Adobe's latest updates to its Creative Cloud have been revealed, with new additions accompanying mainstay apps. Improvements to the main app suite including Photoshop CC, Premiere Pro CC, and After Effects CC arrive alongside new mobile apps, with a large contingent heading to Android, while the new Adobe Stock is a marketplace for various assets useful to design projects created within Creative Cloud.

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The MacNN Podcast, episode 19: Succumb to the Beats surrender

Not just the betas, but what's going on behind them, plus Oculus Rift VR

WWDC has come and gone for another year, and with it a plethora of new announcements and betas. Despite our fairly abysmal "wild guess" record, we did come up 90 percent right on our list of things we "knew" would happen (Tim Cook skipped his usual run-through of how great Apple is doing just to spite us ). This time, we look at what actually happened at WWDC, in the larger tech industry, Apple Music , and what it all might mean.

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Pointers: Summer Project -- E-publishing, part three

The fun part -- researching the book

We'll be honest. One reason for doing this entire series of articles about writing and publishing your own book is that we've read too many features saying it's easy. Get iBooks Author, get Scrivener, press Print, the end. That's always described as being so easy anyone could do it but we think that's so boring nobody would. Then when you see the junk that gets published this way, you know that nobody should. Instead, you and I are doing it right.

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Analysis: WWDC 2015 keynote presentation

MacNN staff break it down into chunks, see if they can put it back together again

As we typically do after major Apple events, MacNN has gathered some of its senior staff to consider the implications, long-term effects, and potential fallout of the announcements and decisions made by Apple via what it brought to the table. The Worldwide Developers Conference keynote is a signpost for the direction of the next year or so, and was unusually full and meaty. Here's what we thought of today's presentation.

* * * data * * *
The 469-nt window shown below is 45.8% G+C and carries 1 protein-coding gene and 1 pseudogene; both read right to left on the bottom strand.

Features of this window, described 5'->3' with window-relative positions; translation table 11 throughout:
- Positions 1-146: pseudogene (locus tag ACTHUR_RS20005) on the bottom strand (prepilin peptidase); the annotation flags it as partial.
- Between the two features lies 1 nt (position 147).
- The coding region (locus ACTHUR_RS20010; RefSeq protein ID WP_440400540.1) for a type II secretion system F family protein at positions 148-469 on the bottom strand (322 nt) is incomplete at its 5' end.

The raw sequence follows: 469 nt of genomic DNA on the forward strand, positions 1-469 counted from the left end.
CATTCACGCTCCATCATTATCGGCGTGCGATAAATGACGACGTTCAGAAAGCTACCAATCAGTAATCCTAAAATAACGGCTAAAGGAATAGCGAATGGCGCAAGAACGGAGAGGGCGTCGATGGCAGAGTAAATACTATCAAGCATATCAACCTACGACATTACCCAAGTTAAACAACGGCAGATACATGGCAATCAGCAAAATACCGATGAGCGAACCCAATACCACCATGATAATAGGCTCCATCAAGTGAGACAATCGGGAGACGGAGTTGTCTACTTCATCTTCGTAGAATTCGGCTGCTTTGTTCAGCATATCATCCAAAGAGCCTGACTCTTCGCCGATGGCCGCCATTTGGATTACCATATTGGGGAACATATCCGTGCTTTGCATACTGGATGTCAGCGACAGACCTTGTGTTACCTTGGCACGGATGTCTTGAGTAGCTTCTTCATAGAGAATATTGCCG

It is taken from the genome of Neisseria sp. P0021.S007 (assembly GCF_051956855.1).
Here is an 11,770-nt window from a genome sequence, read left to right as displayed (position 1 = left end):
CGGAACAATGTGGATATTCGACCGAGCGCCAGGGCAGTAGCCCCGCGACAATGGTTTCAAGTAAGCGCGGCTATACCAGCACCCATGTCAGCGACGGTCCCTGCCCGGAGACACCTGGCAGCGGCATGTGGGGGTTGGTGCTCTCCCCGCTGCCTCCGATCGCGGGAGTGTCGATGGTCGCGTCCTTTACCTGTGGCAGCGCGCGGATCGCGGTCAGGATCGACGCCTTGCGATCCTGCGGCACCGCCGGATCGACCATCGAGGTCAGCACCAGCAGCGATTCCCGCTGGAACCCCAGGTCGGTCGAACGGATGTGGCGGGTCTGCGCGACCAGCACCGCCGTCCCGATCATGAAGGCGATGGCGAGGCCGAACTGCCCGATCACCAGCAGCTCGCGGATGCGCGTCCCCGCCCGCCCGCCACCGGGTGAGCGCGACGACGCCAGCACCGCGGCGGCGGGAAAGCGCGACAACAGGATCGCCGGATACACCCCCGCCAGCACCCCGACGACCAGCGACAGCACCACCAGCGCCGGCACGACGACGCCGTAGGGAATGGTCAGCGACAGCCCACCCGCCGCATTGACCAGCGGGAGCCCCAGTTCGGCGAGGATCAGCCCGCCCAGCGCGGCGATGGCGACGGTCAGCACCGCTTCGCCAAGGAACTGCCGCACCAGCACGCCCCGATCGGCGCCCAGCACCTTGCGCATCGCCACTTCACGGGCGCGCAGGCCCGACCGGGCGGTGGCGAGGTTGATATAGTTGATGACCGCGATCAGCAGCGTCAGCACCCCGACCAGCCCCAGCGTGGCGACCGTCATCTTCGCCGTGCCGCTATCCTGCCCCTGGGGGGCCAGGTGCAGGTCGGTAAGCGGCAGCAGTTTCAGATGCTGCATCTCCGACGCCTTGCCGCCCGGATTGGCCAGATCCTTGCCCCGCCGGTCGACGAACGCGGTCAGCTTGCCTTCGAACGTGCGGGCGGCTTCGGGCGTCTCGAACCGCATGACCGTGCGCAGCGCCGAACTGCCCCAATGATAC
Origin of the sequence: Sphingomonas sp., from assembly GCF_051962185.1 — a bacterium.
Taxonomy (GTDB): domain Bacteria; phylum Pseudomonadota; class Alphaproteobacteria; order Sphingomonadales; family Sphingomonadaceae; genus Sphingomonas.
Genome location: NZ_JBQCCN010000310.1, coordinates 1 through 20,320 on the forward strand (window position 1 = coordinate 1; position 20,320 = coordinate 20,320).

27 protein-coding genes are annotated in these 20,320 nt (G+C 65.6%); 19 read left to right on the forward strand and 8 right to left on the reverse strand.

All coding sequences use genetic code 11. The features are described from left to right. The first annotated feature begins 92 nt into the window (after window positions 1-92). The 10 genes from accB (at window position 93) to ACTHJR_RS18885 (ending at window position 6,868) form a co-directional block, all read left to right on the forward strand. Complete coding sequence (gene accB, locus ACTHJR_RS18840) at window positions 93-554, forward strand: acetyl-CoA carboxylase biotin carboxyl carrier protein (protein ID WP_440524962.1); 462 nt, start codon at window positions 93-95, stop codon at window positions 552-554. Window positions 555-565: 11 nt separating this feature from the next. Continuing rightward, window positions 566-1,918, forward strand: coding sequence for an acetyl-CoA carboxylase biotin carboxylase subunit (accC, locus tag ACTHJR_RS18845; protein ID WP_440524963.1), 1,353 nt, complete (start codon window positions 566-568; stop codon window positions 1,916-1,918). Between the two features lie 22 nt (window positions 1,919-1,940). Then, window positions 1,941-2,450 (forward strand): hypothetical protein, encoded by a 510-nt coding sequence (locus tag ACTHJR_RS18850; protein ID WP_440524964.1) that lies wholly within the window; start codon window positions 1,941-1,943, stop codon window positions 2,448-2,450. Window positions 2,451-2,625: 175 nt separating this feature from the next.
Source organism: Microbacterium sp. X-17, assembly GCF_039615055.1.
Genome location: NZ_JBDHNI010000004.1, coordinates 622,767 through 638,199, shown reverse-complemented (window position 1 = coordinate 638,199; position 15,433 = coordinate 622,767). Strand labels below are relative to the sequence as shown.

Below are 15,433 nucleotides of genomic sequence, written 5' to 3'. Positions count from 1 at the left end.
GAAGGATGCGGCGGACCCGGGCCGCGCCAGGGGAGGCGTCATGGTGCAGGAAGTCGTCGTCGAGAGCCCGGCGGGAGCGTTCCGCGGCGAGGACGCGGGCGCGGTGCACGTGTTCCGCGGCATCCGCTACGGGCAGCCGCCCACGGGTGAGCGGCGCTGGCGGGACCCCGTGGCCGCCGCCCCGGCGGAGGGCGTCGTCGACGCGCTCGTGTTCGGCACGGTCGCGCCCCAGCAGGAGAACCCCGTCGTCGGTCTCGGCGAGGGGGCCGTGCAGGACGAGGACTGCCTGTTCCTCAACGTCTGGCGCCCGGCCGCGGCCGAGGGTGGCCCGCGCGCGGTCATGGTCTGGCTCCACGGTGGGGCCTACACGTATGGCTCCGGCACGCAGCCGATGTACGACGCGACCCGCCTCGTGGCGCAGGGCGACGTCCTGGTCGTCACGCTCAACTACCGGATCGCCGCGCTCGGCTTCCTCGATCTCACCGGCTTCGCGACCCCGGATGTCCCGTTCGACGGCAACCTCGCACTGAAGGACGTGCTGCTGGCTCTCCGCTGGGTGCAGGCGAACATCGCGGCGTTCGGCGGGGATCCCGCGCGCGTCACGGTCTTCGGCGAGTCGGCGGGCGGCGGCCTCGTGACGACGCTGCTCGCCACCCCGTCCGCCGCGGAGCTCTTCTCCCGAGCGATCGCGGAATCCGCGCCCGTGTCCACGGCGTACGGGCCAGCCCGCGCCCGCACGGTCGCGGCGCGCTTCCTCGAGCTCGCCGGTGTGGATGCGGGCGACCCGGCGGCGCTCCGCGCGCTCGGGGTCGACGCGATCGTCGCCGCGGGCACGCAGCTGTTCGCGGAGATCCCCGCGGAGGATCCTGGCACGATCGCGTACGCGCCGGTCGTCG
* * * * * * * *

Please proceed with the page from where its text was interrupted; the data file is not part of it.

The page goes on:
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Apple brings more intelligence, new apps, iPad updates with iOS 9

Siri becomes more proactive, anticipates user behavior

Apple has previewed features users will be able to expect in the next iteration of iOS. Confirmed as iOS 9, the mobile operating system will have improvements in four core areas: Intelligence, Apps, iPad, and Foundation, with new additions including improvements to Siri, search, multitasking, more apps, Apple Pay, and other areas.

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Apple announces OS X 10.11, 'El Capitan'; public beta next month

Update will focus on experience, performance gains

As part of the announcements made during the WWDC keynote on Monday, Apple has unveiled both the name and focus of the next OS X version, 10.11, now known as "El Capitan." As previously reported, the focus with the next update, scheduled for release this fall, will focus on improvements to the user experience as well as honing performance from the current 10.10, Yosemite. Although improvements are the focus, a few new features are also included.